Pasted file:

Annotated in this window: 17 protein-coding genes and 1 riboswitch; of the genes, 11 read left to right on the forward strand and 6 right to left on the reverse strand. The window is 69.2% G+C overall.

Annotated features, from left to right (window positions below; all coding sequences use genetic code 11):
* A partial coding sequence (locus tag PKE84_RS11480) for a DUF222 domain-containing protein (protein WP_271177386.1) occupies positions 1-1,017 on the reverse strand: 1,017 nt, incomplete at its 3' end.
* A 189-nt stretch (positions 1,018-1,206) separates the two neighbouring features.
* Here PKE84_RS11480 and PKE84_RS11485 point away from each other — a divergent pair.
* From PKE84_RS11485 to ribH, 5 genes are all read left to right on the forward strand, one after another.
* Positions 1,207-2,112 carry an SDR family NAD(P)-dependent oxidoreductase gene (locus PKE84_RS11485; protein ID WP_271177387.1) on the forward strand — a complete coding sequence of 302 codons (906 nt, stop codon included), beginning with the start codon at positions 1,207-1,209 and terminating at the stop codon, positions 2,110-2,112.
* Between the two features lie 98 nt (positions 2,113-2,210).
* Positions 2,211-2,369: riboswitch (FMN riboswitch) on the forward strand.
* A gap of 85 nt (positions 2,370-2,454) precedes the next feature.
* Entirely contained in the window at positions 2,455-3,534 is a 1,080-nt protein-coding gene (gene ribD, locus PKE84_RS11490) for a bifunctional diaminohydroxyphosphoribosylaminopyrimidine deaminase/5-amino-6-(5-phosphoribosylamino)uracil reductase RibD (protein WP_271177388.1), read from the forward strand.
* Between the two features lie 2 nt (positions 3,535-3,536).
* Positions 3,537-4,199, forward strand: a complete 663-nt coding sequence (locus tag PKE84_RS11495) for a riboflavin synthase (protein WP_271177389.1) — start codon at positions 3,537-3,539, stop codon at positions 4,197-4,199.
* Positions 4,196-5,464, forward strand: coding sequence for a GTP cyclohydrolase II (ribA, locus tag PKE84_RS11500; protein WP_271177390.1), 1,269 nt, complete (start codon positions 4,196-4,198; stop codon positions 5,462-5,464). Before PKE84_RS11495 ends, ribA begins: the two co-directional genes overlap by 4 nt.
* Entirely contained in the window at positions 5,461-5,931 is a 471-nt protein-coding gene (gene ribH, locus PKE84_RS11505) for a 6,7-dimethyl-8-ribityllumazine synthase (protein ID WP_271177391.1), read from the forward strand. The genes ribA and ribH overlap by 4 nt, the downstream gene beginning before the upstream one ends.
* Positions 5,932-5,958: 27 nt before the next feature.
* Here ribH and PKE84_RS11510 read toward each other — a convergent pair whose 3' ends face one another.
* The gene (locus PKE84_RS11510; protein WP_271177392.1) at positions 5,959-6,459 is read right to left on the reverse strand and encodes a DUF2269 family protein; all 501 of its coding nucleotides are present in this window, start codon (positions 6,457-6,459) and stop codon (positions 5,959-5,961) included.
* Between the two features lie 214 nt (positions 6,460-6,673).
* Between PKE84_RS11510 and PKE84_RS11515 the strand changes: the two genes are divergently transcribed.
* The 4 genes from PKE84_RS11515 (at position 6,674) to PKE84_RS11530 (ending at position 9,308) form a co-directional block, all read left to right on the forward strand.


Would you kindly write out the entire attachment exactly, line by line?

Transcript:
Annotated in this window: 17 protein-coding genes and 1 riboswitch; of the genes, 11 read left to right on the forward strand and 6 right to left on the reverse strand. The window is 69.2% G+C overall.

Annotated features, from left to right (window positions below; all coding sequences use genetic code 11):
* A partial coding sequence (locus tag PKE84_RS11480) for a DUF222 domain-containing protein (protein WP_271177386.1) occupies positions 1-1,017 on the reverse strand: 1,017 nt, incomplete at its 3' end.
* A 189-nt stretch (positions 1,018-1,206) separates the two neighbouring features.
* Here PKE84_RS11480 and PKE84_RS11485 point away from each other — a divergent pair.
* From PKE84_RS11485 to ribH, 5 genes are all read left to right on the forward strand, one after another.
* Positions 1,207-2,112 carry an SDR family NAD(P)-dependent oxidoreductase gene (locus PKE84_RS11485; protein ID WP_271177387.1) on the forward strand — a complete coding sequence of 302 codons (906 nt, stop codon included), beginning with the start codon at positions 1,207-1,209 and terminating at the stop codon, positions 2,110-2,112.
* Between the two features lie 98 nt (positions 2,113-2,210).
* Positions 2,211-2,369: riboswitch (FMN riboswitch) on the forward strand.
* A gap of 85 nt (positions 2,370-2,454) precedes the next feature.
* Entirely contained in the window at positions 2,455-3,534 is a 1,080-nt protein-coding gene (gene ribD, locus PKE84_RS11490) for a bifunctional diaminohydroxyphosphoribosylaminopyrimidine deaminase/5-amino-6-(5-phosphoribosylamino)uracil reductase RibD (protein WP_271177388.1), read from the forward strand.
* Between the two features lie 2 nt (positions 3,535-3,536).
* Positions 3,537-4,199, forward strand: a complete 663-nt coding sequence (locus tag PKE84_RS11495) for a riboflavin synthase (protein WP_271177389.1) — start codon at positions 3,537-3,539, stop codon at positions 4,197-4,199.
* Positions 4,196-5,464, forward strand: coding sequence for a GTP cyclohydrolase II (ribA, locus tag PKE84_RS11500; protein WP_271177390.1), 1,269 nt, complete (start codon positions 4,196-4,198; stop codon positions 5,462-5,464). Before PKE84_RS11495 ends, ribA begins: the two co-directional genes overlap by 4 nt.
* Entirely contained in the window at positions 5,461-5,931 is a 471-nt protein-coding gene (gene ribH, locus PKE84_RS11505) for a 6,7-dimethyl-8-ribityllumazine synthase (protein ID WP_271177391.1), read from the forward strand. The genes ribA and ribH overlap by 4 nt, the downstream gene beginning before the upstream one ends.
* Positions 5,932-5,958: 27 nt before the next feature.
* Here ribH and PKE84_RS11510 read toward each other — a convergent pair whose 3' ends face one another.
* The gene (locus PKE84_RS11510; protein WP_271177392.1) at positions 5,959-6,459 is read right to left on the reverse strand and encodes a DUF2269 family protein; all 501 of its coding nucleotides are present in this window, start codon (positions 6,457-6,459) and stop codon (positions 5,959-5,961) included.
* Between the two features lie 214 nt (positions 6,460-6,673).
* Between PKE84_RS11510 and PKE84_RS11515 the strand changes: the two genes are divergently transcribed.
* The 4 genes from PKE84_RS11515 (at position 6,674) to PKE84_RS11530 (ending at position 9,308) form a co-directional block, all read left to right on the forward strand.